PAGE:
Peshmerga Of Iraqi Kurdistan

Members of a Peshmerga armored battalion on a Soviet surplus T-55 main battle tank as they prepare to confront ISIL forces in 2014.
Members of a Peshmerga armored battalion on a Soviet surplus T-55 main battle tank as they prepare to confront ISIL forces in 2014.

5. Who Are The Peshmerga?

The Peshmerga is the military responsible for protecting the security of the people and land of the Kurdistan region of Iraq. Iraqi Kurdistan is located in the northern part of the country and is considered an autonomous area, meaning they have their own regional government. The size of the Peshmerga is somewhere between 80,000 and 250,000 troops who are assigned among 36 brigades. The Ministry of Peshmerga Affairs, the Kurdistan Democratic Party (KDP), and the Patriotic Union of Kurdistan (PUK) are each assigned a specific number of brigades to administer.

4. Organizational History and Notable Figures

The Peshmerga hail from a longstanding tradition of Kurdish warriors who have been fighting for their people's independence since the days of the Persian Empire. They fought in World War I as part of the Ottoman Army and rebelled against the British between 1919 and 1923. This area, inhabited mainly by people of Kurdish descent, long demanded its independence from Iraq. Between the first Kurdish-Iraqi War from 1961 to 1970 and the second Kurdish-Iraqi War from 1974 to 1975, the group began negotiations for autonomy. Autonomy was granted during those negotiations but the region was not politically represented. This did not come until the early 1990’s and after having fought in the Iran-Iraq War from 1980 to 1988, siding with Iran. In 1991, the Peshmerga again fought in an uprising against Saddam Hussein, this was supported by the United States and Britain. Iraq withdrew its troops in October of that year and the Kurdistan region became ruled by two parties, the KDP and the PUK. These two groups then fought a civil war from 1995 to 1998 and had strained alliances until the Peshmerga helped the US during the 2003 to 2011 Iraq War. Most recently, these forces have been protecting their region from ISIS.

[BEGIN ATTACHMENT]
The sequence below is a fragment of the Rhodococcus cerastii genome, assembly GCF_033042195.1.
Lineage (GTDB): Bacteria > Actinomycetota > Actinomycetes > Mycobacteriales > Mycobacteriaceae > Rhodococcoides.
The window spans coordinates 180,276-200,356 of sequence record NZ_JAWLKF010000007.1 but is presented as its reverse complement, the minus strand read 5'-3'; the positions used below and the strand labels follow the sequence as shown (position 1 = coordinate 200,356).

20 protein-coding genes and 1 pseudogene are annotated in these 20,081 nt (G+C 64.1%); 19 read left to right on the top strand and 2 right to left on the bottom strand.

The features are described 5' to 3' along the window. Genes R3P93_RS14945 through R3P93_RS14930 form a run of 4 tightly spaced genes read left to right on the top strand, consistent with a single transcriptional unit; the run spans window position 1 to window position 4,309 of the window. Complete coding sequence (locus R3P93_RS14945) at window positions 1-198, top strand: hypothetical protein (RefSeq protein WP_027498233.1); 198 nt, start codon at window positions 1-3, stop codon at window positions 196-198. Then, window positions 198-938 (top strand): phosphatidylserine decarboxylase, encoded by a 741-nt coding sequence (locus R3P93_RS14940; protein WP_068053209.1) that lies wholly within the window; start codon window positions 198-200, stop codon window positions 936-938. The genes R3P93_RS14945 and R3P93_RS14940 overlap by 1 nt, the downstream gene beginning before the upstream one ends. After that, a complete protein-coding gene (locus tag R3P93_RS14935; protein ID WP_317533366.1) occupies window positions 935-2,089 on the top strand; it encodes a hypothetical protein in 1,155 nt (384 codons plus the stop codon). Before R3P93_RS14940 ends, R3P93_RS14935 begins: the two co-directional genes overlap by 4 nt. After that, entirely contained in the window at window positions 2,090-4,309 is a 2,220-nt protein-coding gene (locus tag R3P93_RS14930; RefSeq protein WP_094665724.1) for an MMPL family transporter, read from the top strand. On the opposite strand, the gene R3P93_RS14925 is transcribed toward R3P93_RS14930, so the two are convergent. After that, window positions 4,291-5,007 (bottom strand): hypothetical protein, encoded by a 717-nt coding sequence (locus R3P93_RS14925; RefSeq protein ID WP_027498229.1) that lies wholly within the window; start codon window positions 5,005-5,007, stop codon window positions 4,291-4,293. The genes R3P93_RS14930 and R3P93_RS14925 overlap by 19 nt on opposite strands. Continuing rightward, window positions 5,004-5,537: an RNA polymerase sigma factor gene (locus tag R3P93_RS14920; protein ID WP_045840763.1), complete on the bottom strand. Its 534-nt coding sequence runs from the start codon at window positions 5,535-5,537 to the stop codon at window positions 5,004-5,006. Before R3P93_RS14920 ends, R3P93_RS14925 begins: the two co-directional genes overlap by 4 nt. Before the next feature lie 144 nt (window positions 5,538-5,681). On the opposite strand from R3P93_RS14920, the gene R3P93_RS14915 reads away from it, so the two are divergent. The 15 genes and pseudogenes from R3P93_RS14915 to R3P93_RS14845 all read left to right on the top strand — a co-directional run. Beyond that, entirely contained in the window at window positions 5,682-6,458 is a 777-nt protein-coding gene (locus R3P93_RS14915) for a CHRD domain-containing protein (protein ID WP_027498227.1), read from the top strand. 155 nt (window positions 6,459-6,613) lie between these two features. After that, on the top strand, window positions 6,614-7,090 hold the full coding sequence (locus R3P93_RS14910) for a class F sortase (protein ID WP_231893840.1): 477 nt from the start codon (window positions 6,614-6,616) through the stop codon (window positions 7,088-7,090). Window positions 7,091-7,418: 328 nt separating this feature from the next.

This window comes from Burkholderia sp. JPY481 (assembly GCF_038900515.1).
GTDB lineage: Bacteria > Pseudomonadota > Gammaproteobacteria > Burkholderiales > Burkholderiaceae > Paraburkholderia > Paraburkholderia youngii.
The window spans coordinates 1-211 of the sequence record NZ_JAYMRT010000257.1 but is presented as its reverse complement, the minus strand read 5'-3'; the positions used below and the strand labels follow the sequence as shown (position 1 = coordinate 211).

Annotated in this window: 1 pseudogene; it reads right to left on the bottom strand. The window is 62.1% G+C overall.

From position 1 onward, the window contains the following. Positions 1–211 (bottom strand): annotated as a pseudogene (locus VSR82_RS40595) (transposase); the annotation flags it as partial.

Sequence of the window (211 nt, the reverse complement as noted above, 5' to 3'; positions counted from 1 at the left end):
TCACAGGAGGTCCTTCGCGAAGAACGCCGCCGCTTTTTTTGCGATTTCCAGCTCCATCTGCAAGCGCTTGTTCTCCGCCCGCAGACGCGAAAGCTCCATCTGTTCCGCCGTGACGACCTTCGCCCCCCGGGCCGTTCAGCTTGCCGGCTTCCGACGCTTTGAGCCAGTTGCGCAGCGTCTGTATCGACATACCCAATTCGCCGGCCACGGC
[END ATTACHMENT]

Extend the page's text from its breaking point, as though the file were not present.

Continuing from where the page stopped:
Perhaps the most well-known member of the Peshmerga is Masoud Barzani. He has been the president of Iraqi Kurdistan since 2005, and a KDP leader since the late 1970’s. Barzani is considered a commander-in-chief of the Peshmerga military.

3. Campaigns and Victories

Peshmerga forces were essential in the overthrow of the Saddam Hussein regime. They worked to organize with the US Army Special Forces just before the start of the Iraq War. The two military forces worked together to fight Ansar al-Islam, a terrorist group associated with al-Qaeda, to regain Kurdish territory. This move also captured a chemical weapons facility that helped to weaken Saddam Hussein’s forces during the war.

After their role in capturing Saddam Hussein, Peshmerga troops continued fighting as United States allies and captured an Al-Qaeda operative who gave interrogators the name of Osama bin Laden’s messenger. This led the operation in charge of finding bin Laden right to his hiding spot where he was killed. His death could not have happened without Peshmerga support.

2. Challenges and Controversies

One of the biggest challenges facing the Peshmerga is their lack of financial resources and advanced weapons. Weapons are difficult for Peshmerga to obtain because Iraq does everything in its power to keep arms out of Peshmerga hands. This is because of the history the Peshmerga has with fighting against Iraq for expanded territory and independence. The arms in Peshmerga control were taken during previous wars and invasions.

1. Cultural Depictions, Legacy, and Future Prospects

In 2015, the Combined Joint Task Force-Operation Inherent Resolve provided a supply of additional, and more advanced, arms to the Peshmerga military, as well as training assistance. This effort was meant to better equip the group in the fight against ISIS. Being on the border with Syria, Iraqi Kurdistan faces an immediate threat against invading ISIS troops.


More in Society